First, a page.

State closes review of Salem’s former deputy chief

State officials have closed their review of a top police official who quietly retired two years ago while suspected of lying to his colleagues at the Salem Police Department.

Oregon’s Police Policy Committee decided on Thursday to take no action against former Deputy Chief Steve Bellshaw, finding that “there is insufficient evidence to find that Bellshaw was intentionally untruthful.”

Bellshaw retired under a special deal in February 2022. The city of Salem agreed to pay him $53,500 in taxpayer money which he didn’t earn and he agreed not to sue the city.

The city has resisted details about what was behind the deal.

But a recent state report sheds new light on the allegations Bellshaw faced just before his departure. The memo was written by a compliance coordinator for the Department of Public Safety Standards and Training, the state agency tasked with certifying officers and reviewing complaints of misconduct.

Bellshaw declined to comment on Friday about the committee’s decision. 

He still holds his police certification, though it is listed by the state as inactive.

READ IT: State memo

The city placed Bellshaw on administrative leave on Nov. 12, 2021, “pending a determination to investigate alleged policy violations,” according to the state report.

Salem Police Chief Trevor Womack in a memo 11 days later requested an outside investigation including possible “untruthfulness by Bellshaw,” the state report said.

 “The memo noted that after the chief of police worked closely with Bellshaw for a few months he developed concerns about Bellshaw’s integrity and decision making, identifying multiple instances where Bellshaw had been asked questions and gave contradictory information in different settings.”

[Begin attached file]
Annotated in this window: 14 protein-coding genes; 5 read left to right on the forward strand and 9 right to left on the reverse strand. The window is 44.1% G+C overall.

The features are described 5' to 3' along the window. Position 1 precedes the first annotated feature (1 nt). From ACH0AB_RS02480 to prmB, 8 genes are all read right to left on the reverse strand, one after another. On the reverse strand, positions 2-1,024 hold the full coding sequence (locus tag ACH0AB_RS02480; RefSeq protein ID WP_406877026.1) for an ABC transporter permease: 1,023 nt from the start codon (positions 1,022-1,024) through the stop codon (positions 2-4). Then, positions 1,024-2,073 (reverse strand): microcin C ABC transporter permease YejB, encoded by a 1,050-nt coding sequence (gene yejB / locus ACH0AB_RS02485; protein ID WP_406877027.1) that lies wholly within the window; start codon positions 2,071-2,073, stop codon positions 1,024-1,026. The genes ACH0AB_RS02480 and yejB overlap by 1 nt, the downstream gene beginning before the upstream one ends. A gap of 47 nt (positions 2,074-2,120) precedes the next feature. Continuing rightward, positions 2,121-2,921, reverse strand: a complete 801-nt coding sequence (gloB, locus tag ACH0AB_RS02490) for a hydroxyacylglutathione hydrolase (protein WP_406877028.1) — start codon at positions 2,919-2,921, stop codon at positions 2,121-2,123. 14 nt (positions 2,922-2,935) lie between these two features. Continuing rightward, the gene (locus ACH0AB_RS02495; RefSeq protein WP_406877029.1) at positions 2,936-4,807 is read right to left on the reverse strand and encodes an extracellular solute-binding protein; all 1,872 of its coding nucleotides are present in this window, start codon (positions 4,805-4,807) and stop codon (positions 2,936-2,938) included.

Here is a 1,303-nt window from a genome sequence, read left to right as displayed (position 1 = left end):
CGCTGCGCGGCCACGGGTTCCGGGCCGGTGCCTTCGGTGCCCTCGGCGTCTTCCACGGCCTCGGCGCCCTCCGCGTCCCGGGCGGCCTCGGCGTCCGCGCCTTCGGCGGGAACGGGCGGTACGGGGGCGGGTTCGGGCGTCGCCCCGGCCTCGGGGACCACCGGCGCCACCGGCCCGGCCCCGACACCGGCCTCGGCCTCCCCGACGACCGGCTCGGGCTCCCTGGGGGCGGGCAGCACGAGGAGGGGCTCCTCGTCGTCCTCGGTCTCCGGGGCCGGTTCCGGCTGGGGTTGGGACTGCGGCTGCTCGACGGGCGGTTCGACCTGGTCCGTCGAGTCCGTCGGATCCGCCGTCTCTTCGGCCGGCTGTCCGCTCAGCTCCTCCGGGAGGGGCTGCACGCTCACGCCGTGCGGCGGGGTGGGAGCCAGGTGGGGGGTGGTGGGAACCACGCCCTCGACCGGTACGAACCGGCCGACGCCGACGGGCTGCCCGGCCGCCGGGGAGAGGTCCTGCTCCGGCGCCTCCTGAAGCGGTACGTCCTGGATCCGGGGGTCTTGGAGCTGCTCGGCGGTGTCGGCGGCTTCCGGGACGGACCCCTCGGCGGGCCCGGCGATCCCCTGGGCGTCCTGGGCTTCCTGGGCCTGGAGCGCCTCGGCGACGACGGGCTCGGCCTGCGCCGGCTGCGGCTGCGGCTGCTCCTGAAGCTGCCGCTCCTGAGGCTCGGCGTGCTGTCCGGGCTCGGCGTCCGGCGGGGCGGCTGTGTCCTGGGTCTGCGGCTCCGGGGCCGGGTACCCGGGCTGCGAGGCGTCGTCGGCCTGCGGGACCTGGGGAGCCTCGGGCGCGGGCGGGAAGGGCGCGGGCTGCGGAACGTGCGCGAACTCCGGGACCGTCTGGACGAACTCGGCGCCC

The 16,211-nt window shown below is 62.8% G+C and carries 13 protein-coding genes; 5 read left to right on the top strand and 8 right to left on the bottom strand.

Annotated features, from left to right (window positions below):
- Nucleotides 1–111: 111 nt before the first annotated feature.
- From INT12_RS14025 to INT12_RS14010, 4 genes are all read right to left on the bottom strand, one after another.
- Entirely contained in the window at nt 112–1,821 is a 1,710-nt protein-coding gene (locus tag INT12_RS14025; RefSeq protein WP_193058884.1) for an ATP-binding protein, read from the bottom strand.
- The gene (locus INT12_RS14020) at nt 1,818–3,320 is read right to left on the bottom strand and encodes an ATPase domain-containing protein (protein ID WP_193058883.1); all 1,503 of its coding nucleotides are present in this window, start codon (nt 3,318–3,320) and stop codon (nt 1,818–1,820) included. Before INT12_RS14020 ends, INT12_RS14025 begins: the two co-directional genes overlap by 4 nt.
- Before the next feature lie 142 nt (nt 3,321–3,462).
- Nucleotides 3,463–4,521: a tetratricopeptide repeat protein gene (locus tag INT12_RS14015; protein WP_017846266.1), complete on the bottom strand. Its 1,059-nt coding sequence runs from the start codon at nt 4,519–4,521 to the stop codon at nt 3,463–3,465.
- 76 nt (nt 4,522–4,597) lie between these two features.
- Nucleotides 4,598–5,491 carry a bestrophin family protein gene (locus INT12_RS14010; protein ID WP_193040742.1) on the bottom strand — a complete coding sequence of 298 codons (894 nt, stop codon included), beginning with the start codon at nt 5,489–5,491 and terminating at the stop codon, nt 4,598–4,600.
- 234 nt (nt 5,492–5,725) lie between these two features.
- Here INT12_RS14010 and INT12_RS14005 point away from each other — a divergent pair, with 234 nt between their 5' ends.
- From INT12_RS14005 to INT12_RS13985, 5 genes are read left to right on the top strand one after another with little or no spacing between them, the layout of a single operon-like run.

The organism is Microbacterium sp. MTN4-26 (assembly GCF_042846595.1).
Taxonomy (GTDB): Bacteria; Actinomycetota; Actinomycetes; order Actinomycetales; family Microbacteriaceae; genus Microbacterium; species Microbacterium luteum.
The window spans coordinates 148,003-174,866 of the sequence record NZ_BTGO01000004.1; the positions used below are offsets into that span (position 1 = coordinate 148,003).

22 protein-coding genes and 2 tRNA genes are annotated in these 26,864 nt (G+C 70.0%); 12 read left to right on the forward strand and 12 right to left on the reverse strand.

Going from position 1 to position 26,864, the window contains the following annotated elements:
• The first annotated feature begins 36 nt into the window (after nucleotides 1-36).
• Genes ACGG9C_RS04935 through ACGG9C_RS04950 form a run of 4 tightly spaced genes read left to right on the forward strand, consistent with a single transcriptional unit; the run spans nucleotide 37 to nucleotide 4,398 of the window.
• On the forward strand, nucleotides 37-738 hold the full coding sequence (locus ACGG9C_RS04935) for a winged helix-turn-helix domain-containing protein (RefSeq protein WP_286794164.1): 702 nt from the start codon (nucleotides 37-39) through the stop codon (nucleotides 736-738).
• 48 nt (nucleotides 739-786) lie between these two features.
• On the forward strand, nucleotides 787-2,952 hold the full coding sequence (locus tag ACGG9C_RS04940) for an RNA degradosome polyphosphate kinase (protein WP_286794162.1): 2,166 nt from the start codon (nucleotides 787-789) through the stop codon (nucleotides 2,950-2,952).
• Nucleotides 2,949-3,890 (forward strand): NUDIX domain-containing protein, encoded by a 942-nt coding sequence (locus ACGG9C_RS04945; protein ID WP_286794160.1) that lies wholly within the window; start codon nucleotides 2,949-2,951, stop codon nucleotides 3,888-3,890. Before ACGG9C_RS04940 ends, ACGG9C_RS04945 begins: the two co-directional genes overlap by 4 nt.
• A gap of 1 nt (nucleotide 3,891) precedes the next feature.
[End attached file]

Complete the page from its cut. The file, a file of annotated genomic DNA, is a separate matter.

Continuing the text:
Salem officials have refused to disclose the memo, citing restrictions under the Oregon Public Records Law. The state agency wouldn’t release the document either, saying it was bound to keep the record confidential under state law.

But the report noted that Bellshaw was told that an outside investigator would investigate the allegations while he remained on paid leave.

“A settlement agreement between Bellshaw and the SPD was reached prior to any outside investigation commencing,” the report said. “No further investigation was conducted to determine if the allegations were sustained and Bellshaw retired as a part of the settlement agreement with the SPD.”

Bellshaw’s attorney, Dan Thenell, would later tell Salem Reporter in November 2022 that Bellshaw was never told there would be an investigation. Thenell said talks to reach a settlement started with the city at the time Bellshaw was placed on administrative leave. He did not immediately respond on Friday to a written request for clarification.

The state certifying agency reviewed information provided by Salem police to determine if Bellshaw violated state administrative rules. The agency considered Salem police’s personnel action form, the city’s separation agreement with Bellshaw, the chief’s memo and “administrative leave documentation,” according to the report.